Dr. Jo Hannafin measuring the conditions with a Wet Bulb Globe
There is no question that it has been hot in Sarasota. One look at the athletes, staff and volunteers on the World Rowing Championships venue inside Nathan Benderson Park tells that story. They are soaked in sweat.
Not to FISA staff doctor Jo Hannafin. It's not that she doesn't agree that racing under a blazing sun and in temperatures that range between high the 80s and mid 90s and with humidity levels that start the day just as high - 93 percent Thursday morning at dawn, for example - isn't difficult, and sometimes 'hot' just doesn't cover how it feels.
But Dr. Hannafin keeps a close eye and a Wet Bulb Globe Temperature monitor on things, just to make sure it's safe for athletes to be racing 2000-meters at full pressure for sometimes over 10 minutes one it comes to the para athletes. And the surprising thing is - it hasn't been close enough to dangerous to call off the racing since the regatta started Sunday.
Every day, several times a day, Hannafin leaves the FISA office in the mutli-storied finish line tower and walks out onto a small recovery dock and holds her device a few inches above the water to see what the Wet Bulb says.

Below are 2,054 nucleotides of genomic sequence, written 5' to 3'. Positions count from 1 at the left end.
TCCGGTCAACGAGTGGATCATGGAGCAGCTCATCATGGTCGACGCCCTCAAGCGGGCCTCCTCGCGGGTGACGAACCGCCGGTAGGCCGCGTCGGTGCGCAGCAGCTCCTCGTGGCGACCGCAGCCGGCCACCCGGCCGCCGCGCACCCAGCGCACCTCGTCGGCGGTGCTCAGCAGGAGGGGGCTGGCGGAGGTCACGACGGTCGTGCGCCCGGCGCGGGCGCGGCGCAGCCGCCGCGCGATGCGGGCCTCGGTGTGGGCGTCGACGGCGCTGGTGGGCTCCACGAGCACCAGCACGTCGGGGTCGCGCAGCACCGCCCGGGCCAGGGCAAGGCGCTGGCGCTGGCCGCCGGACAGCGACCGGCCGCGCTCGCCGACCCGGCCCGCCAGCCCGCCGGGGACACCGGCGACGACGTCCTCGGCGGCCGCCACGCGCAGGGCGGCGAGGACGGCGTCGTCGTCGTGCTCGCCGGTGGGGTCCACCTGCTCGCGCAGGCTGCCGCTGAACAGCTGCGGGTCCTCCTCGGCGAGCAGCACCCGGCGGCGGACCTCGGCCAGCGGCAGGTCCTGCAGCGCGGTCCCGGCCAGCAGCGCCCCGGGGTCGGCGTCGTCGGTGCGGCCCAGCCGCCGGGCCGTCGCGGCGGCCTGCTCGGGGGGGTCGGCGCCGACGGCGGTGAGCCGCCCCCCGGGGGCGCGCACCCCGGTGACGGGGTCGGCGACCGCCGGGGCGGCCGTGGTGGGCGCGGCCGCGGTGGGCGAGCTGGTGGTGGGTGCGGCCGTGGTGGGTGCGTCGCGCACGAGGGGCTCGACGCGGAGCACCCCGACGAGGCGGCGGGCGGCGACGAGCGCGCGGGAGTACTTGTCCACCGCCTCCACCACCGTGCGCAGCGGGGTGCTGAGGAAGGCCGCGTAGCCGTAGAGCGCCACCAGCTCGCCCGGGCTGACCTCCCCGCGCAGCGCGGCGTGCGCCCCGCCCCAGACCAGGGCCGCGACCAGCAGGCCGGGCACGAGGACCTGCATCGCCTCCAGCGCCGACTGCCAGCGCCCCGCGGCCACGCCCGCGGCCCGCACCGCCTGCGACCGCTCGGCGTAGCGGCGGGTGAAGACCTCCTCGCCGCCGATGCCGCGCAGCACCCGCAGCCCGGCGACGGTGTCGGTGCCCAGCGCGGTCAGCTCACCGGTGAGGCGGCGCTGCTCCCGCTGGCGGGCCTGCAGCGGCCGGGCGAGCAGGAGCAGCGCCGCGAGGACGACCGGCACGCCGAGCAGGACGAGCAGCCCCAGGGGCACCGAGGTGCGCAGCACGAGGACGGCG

"It's called a heat stress monitor and it allows us to measure the ambient temperature and humidity," Hannafin explained Wednesday. The device measures the temperature of the air and the amount of moisture it is mixing with and comes up with a Wet Bulb reading.
Just before noon on Wednesday the ambient temperature on land right was 91.6 degrees Fahrenheit, and the humidity level was humidity 67.4. Together that measured 87. 3 on the Wet Globe.
Just fine for racing! Wet Globe measurements need to hit 90.5 to warrant a 'cease racing' ruling. "We haven't hit that yet," Hannafin said. It got to 89 one day, but that was it.
Still, no one, especially Dr. Hanafin, would disagree it is hot. Especially in the athlete village. "The athlete's village is probably 5 degrees to 7 degree hotter because of all the tents and the reflection off of the sand and the dirt, so it's much hotter.
"So, we're trying to convince all the athletes to wear hats and to go by the humidity monitors and all that sort of stuff," she said.
So, what is it like racing in these conditions. Hot in the warm ups, out of mind during the racing, and then hot again.
"In the warmup, I was thinking about how hot it was. But once we were racing, I was just thinking about getting to the finish line, but of course I was sweating probably more than usual," said US athlete Kendall Chase, who had just finished racing Wednesday, while sitting in the very popular ice baths in the athlete village.
"As soon as you finish, you realize how hot it is and how much you've sweated out and how dehydrated you are," added teammate Erin Reelick. "During the race, you don't notice it too much."
Any way to keep cool